Five generations have called Landwehr farmhouse home
Sunday, July 17, 2011
The white, wrap-around porch of the Landwehr Dairy Farm has been featured in many a family photo. Even owners Eric and Stacy Landwehr had their wedding photos taken there. For more than 100 years and five generations, the Landwehr family has called the farmhouse home, though the original 300-acre dairy farm has been altered with time, modernization, highways, zoning and residential development.
The distinctive property in the 2000 block of East McCarty Street was named a city Landmark by the Historic Preservation Commission in May.
“The Landwehr farm house has been preserved with great care and is an excellent example of early dairy farming architecture and culture,” the Historic Preservation Commission’s report said.
The original two-story farm house was built about 1880.
Of the once-necessary outbuildings, the milk parlor, smokehouse and springhouse still stand.
Originally outside the city limits, the farm became the site of Jefferson City’s first dairy after Frederick and Theresa Landwehr moved their family and dairy livestock by train from Cincinnati, Ohio, in 1908.
Boggs Creek flows along the backside of the property, which was crucial for high volumes of milk production.
The first-generation Landwehrs quickly moved from selling milk to neighbors to selling to the Capitol City Dairy, owned by a group of investors including Frederick and Theresa’s sons, Fred and Harry Landwehr. Later, the operation became the Landwehr Dairy, housed in the 300 block of Ash Street, where Prison Brews is today.
A springhouse initially kept the raw milk cool. Fearing for her grandchildren’s safety, Mildred Landwehr had the stone building razed. However, her children unearthed and rebuilt the tiny, nostalgic structure in time for the family’s 100th anniversary celebration in 2008.
In the 1940s, Frank Landwehr took over the dairy operation, continuing to supply the Landwehr Dairy, owned at the time by Louis Landwehr.
The dairy farm was a family operation until the 1960s, when city annexation plans combined with changing laws regarding dairy processing swayed Frank and his wife, Mildred, to subdivide their land for residential development.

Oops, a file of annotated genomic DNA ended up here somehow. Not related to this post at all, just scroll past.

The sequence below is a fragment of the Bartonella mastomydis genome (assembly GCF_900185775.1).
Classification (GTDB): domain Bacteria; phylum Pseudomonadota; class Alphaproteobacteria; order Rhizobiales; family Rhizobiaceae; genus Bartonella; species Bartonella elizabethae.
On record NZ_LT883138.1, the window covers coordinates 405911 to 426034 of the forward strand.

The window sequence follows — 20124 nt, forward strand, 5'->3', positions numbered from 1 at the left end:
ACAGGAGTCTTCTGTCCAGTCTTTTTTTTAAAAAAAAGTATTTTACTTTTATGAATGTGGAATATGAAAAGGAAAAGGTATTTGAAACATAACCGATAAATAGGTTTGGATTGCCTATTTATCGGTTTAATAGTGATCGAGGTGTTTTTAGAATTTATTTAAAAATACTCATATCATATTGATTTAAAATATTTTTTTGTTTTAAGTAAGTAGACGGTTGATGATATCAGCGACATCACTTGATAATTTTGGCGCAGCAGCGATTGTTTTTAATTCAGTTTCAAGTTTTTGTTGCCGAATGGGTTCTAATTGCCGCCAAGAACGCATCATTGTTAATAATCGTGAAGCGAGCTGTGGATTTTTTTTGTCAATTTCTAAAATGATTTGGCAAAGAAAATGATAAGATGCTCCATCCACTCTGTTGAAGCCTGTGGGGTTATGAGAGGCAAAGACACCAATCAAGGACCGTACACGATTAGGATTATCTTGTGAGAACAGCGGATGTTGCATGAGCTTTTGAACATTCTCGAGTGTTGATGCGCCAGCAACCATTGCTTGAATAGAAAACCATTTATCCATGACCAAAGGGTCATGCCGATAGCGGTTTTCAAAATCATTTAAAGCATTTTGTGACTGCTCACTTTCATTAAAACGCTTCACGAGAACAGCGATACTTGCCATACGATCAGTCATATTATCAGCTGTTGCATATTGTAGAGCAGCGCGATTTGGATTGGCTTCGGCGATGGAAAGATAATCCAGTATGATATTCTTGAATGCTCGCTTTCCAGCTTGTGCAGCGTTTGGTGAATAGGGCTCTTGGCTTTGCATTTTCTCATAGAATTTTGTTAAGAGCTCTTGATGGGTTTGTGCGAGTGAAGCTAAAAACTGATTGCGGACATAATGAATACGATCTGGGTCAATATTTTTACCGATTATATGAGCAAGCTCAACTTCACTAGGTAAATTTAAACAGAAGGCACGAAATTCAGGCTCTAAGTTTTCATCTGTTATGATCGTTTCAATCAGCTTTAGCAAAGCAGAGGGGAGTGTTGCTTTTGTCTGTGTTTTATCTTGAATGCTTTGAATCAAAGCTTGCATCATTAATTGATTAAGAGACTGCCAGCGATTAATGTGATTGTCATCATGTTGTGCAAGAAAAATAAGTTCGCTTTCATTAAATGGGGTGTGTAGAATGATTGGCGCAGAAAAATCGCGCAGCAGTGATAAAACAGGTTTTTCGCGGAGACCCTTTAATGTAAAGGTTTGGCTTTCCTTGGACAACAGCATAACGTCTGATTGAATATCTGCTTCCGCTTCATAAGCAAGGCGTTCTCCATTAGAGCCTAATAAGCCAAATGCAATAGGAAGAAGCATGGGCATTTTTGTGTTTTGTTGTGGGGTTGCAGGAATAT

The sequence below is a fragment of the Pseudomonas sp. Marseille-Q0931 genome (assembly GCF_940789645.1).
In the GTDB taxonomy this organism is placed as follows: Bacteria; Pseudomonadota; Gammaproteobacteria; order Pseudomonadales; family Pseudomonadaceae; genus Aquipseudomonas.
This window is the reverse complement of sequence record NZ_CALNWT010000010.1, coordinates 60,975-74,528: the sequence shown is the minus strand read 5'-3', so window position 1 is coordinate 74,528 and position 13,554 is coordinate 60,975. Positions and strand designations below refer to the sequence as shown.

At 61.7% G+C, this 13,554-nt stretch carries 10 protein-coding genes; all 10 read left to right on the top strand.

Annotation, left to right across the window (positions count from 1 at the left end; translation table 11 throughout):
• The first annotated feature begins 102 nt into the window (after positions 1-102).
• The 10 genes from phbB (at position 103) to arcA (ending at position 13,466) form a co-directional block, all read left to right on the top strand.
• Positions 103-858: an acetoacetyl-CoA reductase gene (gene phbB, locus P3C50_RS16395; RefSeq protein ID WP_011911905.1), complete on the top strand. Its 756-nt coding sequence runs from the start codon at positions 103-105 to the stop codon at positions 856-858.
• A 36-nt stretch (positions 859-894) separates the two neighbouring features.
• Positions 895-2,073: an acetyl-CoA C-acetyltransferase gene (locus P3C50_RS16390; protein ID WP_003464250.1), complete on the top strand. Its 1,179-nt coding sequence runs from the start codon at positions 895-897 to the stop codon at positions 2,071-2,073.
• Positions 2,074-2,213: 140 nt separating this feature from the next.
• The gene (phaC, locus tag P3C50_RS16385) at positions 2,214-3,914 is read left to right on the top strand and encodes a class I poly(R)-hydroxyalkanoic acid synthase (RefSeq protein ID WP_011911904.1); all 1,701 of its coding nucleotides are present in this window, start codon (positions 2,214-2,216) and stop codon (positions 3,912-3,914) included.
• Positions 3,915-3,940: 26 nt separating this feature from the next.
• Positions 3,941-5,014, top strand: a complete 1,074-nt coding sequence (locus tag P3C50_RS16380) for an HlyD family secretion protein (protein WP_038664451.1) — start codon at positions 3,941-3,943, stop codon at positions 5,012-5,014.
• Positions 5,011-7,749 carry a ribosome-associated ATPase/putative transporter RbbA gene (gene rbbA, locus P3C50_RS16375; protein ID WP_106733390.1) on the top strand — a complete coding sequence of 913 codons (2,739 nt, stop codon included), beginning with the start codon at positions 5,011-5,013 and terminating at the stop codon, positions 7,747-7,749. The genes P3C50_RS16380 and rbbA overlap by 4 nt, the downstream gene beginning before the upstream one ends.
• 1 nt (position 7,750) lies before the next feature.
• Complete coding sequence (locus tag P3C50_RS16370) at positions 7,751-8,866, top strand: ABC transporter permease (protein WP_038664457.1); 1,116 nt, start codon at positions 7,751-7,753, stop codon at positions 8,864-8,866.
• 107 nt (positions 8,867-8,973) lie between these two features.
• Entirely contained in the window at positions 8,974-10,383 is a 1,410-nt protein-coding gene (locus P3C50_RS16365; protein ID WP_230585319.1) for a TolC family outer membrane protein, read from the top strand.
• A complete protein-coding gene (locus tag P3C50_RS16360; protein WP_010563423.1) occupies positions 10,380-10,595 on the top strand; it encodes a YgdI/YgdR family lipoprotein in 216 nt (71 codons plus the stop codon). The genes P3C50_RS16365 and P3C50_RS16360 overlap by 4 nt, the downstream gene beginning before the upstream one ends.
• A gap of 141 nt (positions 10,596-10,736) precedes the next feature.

Eastland Drive, Landwehr Hills and East McCarty Street soon grew.
Frank and Mildred Landwehr, Eric’s grandparents, moved out in the 1980s. His cousin Theresa Landwehr Heckman and her husband, Bryan, lived there for a few years. Then Eric moved in after finishing college. And he and Stacy have made it their home the past 10 years.
Through the years, Stacy has heard more family stories about the property, and she has put her own touch into the landscape with shrubs and flower gardens. She also has adopted a long-standing tradition for the farmhouse kitchen — baking homemade bread.
With three boys of their own, Eric and Stacy continue the tradition of kids running around the home, Eric said his grandmother Mildred told him.
“We realize the significance of being here and carrying on the traditions,” Eric said. “The opportunity and privilege to carry on that tradition is pretty neat.”
The family has invested in the preservation and partial restoration of the nostalgic rural setting along a major city roadway.
The two-story home has received new siding, gutters, windows, roof and porch.
And the smokehouse was totally disassembled and rebuilt from the foundation up, installing family-initialed bricks close to their original locations.
“The family wanted to keep that as it was,” Eric said.
His great-grandparents’ dining table and chairs with hutch and buffet and matching fruit paintings are on display at the Cole County Historical Society’s Upschulte House.
When Eric’s father, Carl Landwehr, grew up in the family home, he helped with chores and the dairy cattle like his siblings and generations before him. But by the time Eric came along, the cows were gone, he said.
“My earliest memory is a chicken coop ... and the creek was in a different spot,” Eric said.
Frank, Eric’s grandfather, had a tractor that he frequently found uses for, including turning up ground for a large vegetable garden, not only for his family but for neighbors who rented land there, too.
Although the formal baseball field his grandfather wanted to build never came to fruition, the spacious lawn has been used for many sporting and recreational activities over the years.
Eric and Stacy have hosted soccer practices for their children’s teams, when fields weren’t available. And there’s plenty of room for their gocarts, golf swings and kickball games.
“I like being here; I like the space,” Eric said.
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